A college is in a “perilous position” and could be facing education administration by the end of the year, according to the further education commissioner.
In a report, published today, the commissioner says Moulton College is “in a perilous position with regards to both its financial sustainability and the quality of provision for learners”. He adds that the chair of the board, governors and the recently appointed principal face a series of significant challenges to secure the college’s future as a standalone institution, will require support and “will need to work at pace if they are to succeed”.
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College under threat
He adds that if the planned cash receipts have not been received by December 2019, then the college’s auditors will need to consider if the college is a going concern and “it will need to be considered for education administration”.
According to the commissioner, the Northamptonshire college’s chair “did not give the impression that there was an urgent and dire need to address at pace quality failings or the serious financial position the college finds itself in”.
“It did not appear that the impact of possible insolvency, which would include the college being placed in education administration, and the perilous position the college finds itself in was fully recognised by the board or the incoming new principal. Governors have not held previous managers to account in an effective way, especially in driving at pace quality improvement. Too many students have been failed by the college.”
The commissioner adds that an Ofsted inspection in 2019, which found the college to be “inadequate”, showed that quality had deteriorated further since the original "inadequate" outcome in 2018.
“The complexity, range and deep-seated nature of multiple challenges facing the college will be extremely difficult to address within the timeframe that may be available. The type and severity of challenge will require strong and effective leadership from the chair and incoming principal, both of whom are unlikely to have experienced such a massive challenge previously,” says the commissioner.
Supervised college status
The commissioner makes a range of recommendations – including a recovery plan and the introduction of a robust and effective student tracking system.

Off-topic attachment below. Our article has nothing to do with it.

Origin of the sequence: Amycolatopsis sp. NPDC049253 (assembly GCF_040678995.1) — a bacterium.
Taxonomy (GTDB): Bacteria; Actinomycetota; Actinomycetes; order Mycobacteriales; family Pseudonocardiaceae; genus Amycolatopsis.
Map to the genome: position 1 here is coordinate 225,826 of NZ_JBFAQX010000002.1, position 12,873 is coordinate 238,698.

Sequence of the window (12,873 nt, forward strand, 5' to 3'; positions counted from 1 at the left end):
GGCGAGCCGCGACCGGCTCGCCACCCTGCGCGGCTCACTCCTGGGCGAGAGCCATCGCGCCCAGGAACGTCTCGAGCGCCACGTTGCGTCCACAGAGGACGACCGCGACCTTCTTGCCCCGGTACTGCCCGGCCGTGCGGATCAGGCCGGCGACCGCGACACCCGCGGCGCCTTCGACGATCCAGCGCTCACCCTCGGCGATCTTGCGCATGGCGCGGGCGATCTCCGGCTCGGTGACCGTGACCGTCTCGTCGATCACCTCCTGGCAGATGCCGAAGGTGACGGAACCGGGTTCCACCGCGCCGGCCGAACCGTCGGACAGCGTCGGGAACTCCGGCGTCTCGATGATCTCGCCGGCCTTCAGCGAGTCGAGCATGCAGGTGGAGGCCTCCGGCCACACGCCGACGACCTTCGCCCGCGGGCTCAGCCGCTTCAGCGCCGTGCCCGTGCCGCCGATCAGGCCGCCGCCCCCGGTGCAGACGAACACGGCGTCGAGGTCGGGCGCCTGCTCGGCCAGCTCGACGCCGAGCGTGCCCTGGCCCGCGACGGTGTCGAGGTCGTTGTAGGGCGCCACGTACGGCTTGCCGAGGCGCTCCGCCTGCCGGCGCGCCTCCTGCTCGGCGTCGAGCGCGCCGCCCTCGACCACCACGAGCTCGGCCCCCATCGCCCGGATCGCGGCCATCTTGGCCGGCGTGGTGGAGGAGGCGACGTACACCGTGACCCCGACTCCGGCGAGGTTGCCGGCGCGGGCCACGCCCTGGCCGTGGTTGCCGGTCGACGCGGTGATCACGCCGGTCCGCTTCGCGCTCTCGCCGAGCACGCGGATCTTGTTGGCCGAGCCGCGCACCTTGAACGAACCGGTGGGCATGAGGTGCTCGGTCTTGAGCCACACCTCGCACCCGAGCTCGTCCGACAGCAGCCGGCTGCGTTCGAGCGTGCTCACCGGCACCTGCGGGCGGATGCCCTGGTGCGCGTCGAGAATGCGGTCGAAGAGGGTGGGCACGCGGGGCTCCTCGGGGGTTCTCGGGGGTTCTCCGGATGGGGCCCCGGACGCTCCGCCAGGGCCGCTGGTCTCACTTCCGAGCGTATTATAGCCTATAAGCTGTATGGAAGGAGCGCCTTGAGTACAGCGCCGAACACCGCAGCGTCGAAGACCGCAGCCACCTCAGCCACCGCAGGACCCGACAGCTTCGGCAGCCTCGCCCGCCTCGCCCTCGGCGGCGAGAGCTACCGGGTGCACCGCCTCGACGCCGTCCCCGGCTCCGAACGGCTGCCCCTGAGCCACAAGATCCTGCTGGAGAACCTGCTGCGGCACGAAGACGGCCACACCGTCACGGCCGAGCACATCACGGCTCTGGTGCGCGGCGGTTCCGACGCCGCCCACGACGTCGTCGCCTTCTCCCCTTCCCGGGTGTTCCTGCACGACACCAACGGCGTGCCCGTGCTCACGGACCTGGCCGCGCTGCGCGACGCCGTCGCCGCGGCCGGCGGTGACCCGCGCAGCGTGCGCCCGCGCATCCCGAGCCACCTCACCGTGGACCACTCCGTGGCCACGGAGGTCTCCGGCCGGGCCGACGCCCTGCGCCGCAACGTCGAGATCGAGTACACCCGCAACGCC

Responding to the report, Department for Education minister Lord Agnew wrote to the college, saying that he was placing it into supervised college status with immediate effect. “The Education and Skills Funding Agency (ESFA) will attend all future board meetings and finance and resources committee meetings,” he said.
Corrie Harris, who was appointed as Moulton College’s chief executive in July, said: “We are aware of the recent release of FE commissioner’s intervention summary report of Moulton College, which relates to a visit that took place in June of this year. We have moved quickly to address the balance of the recommendations the commissioner included in his report, as well as making changes we believe are necessary to vastly improve the offering here at Moulton College.
“We have made substantial progress to that end in the last three months with the objective of delivering the best possible learning experience for all our students and making a significant contribution to businesses and the community in Northamptonshire. There is a new and more effective management structure in place and everyone is working hard to ensure our students get the best possible experience at Moulton College. Recent visits by both the FE commissioner and Ofsted have recognised the pace of our progress. We remain committed to improving and to building new partnerships to enhance the offer to our students.”
Also today, the FE commissioner team published its report on Hartlepool College, paving the way for possible mergers in the area. The report states that while college managers and governors responded quickly to turn around the inadequate financial health grading following the significant deficit in 2017-18 and costs were reduced, the scale of the college’s debt does mean the college will have ongoing pressure on investment in equipment.
“The sustainability of the college as a standalone institution will continue to be tough and finances will continue to be a challenging issue for the college in the long term,” the report concludes, adding that “these financial uncertainties put the student experience and opportunities for learners at risk.
“The FE commissioner will consult with the Tees Valley Combined Authority, Durham County Council and the ESFA with a view to carrying out a local provision review for the Tees Valley and Durham area.”